Labour Party is on verge of extinction, some critics say

Chris Moncrieff
Chris Moncrieff

Is the Labour Party careering out of control?

Jeremy Corbyn fiercely denies this suggestion (he would, wouldn’t he?). But there is no doubt that HM Opposition is in dire straits.

Some Jeremiahs are predicting that a Labour government is too far ahead to be contemplated, and others even say the party is on the verge of extinction.

This is too much for many Labour MPs for whom the prospect of virtual perpetuity in Opposition at Westminster, is something of a nightmare.

They are about to lose two of their most talented MPs, Jamie Reed (to industry) and Tristram Hunt (to the Victoria and Albert Museum), while Lord Mandelson, who keeps his ears close to the ground, says more will follow.

The two seats now facing by-elections, Copeland and Stoke-on-Trent Central, are no long impregnable Labour strongholds.

The political massacre that Labour suffered in Scotland in 2015 is spreading like a contagious disease into England. Labour has hitherto relied on Scotland to give it its majorities, and there is now no guarantee that Labour will hold on to these constituencies. Indeed, if the Tories and Ukip could reach a pact (pie in the sky) at these two by-elections, Labour would surely lose them.

Corbyn’s leadership is a major part of the problem, although he naturally will not admit it. And attempts to dump him have failed abysmally.

Labour’s big-hitters of yesterday are appalled at the state of the party. And they have every justification in feeling that way.

• A future Labour Government, says Jeremy Corbyn optimistically (since one may be a long time a-coming) would take over Britain’s care homes - an entirely laudable idea.

It seems quite wrong that old and infirm people, as of now, have to sell their homes and drain their savings dry in the last months of their lives, in order to be looked after properly by professionals. Their relatives are also often liable to be hard-hit financially as well.

Such a commendable move, to make care homes an arm of the National Health Service, would add only a fraction to what people pay for the existence of the NHS and would avoid all the terrible hardship now faced by many people.

Would the Conservatives ever consider doing this? I doubt it since they run a mile from anything that smacks of the “dirty word” nationalisation.

A pity.

• Surely there are already more than enough potholes, bumps and hairpin bends along the road to Brexit without the highest echelons of the British civil service making that journey even more hazardous.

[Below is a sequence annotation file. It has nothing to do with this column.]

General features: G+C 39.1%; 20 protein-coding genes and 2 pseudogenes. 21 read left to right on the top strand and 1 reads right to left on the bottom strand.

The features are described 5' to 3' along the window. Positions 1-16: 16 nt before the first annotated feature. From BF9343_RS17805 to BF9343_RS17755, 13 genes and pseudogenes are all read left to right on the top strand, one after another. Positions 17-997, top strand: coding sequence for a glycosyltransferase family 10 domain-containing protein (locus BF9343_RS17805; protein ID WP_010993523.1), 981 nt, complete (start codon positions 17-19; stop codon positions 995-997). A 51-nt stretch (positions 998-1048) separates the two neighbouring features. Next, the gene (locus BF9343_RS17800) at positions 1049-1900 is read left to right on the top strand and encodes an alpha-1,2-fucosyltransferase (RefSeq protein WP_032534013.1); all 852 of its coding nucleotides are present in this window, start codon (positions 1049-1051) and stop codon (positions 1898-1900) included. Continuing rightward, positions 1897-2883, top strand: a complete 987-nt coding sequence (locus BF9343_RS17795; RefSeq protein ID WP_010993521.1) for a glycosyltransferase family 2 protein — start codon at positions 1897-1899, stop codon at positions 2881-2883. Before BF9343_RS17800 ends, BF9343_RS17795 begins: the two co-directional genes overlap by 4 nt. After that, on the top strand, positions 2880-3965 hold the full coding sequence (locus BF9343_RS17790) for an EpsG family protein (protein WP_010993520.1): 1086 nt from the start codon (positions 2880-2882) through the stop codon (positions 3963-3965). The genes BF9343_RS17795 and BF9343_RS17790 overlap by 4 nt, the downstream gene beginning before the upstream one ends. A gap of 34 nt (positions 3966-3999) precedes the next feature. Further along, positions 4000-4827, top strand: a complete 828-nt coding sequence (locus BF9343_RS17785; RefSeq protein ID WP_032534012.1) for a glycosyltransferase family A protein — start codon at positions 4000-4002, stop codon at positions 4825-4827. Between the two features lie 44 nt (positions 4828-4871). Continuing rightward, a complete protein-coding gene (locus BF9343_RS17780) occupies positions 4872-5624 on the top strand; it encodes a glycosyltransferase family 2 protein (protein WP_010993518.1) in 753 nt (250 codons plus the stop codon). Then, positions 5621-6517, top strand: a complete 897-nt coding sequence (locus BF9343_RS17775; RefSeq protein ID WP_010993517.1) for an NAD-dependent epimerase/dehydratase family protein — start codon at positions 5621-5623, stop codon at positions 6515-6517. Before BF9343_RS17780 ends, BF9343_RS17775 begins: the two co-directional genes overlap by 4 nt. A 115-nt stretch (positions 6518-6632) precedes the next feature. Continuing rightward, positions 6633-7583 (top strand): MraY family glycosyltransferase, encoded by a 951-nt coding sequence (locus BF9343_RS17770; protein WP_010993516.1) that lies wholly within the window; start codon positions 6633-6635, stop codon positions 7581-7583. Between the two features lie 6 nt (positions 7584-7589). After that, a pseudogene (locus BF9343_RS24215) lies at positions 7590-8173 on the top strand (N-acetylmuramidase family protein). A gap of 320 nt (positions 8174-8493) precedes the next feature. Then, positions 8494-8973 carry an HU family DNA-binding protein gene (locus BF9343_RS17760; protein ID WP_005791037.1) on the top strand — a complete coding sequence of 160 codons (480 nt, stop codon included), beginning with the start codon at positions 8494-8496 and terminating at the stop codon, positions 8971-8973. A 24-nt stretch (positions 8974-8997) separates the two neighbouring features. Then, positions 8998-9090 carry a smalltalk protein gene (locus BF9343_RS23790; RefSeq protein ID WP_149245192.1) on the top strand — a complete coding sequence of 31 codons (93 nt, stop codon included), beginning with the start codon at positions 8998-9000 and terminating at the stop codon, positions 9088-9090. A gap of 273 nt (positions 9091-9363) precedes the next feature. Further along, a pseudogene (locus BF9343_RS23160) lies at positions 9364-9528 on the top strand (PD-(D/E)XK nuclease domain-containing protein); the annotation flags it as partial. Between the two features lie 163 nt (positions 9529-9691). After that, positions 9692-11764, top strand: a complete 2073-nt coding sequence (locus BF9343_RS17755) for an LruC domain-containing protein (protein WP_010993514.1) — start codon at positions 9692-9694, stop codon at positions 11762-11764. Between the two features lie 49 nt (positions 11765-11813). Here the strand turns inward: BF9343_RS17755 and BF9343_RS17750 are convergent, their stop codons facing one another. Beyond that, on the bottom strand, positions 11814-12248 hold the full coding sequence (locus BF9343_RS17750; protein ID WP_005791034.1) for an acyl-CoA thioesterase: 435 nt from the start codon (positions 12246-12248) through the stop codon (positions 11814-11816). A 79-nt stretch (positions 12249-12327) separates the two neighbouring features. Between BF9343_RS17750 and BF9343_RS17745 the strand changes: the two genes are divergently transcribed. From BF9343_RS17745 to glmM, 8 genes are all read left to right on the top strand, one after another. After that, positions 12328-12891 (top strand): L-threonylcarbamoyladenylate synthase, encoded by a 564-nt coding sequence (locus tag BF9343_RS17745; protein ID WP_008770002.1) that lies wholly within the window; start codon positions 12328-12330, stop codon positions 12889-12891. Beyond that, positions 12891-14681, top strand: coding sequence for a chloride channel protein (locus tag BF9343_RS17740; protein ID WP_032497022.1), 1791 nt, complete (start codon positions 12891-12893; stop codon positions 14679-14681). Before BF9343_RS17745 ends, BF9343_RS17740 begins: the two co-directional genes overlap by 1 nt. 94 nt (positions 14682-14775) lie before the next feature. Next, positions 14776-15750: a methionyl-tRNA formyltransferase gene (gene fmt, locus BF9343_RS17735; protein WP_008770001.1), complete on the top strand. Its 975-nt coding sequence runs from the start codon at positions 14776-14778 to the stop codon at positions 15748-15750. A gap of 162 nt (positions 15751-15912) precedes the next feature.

Yet the Sir Humphreys of Whitehall are doing just that. They have the impudence to ask for more money to deal with the “unprecedented” extra workload that Brexit negotiations will incur.

But it cannot, by any stretch of the imagination, be suggested that these people are underpaid. Their average payment is £77,000 a year, while many of them are receiving even more than the Prime Minister herself, well into six figures.

The British civil servant is expected to do the bidding of the Government of the day, whether they agree with it or nor. There is a suspicion here that this pay demand has an element of anti-Brexit about it.

Surely, what they already generously receive in their pay packets should be enough to satisfy them, even if they do have more work to do. The demand for more cash smacks of greed.

I hope they will come to their senses and heed the “advice” of Sir Bernard Ingham, who was Margaret Thatcher’s press secretary, that they should “shut up and get on with it”.

• The Prime Minister, in a major speech this week, will underline that her mantra “Brexit means Brexit” is more than a mere slogan. The lady means business.

Brussels grandees are already starting to tremble in their boots at the prospect of much tougher negotiations than they had anticipated.

Theresa May may not use her handbag to swing about, but Brussels will find her a resolute, tough, no-nonsense negotiator.

• Questions have been asked about Donald Trump’s manners. Some commentators have suggested he is bad mannered and probably eats with his fingers, without the aid of a knife and fork.

I remember once watching, without relish, the rumbustious Lord Hailsham, the Lord Chancellor, who so nearly became Tory Prime Minister in the 1960s, scooping up handfuls of a risotto with his bare hands and stuffing them in his mouth. Not a pretty sight.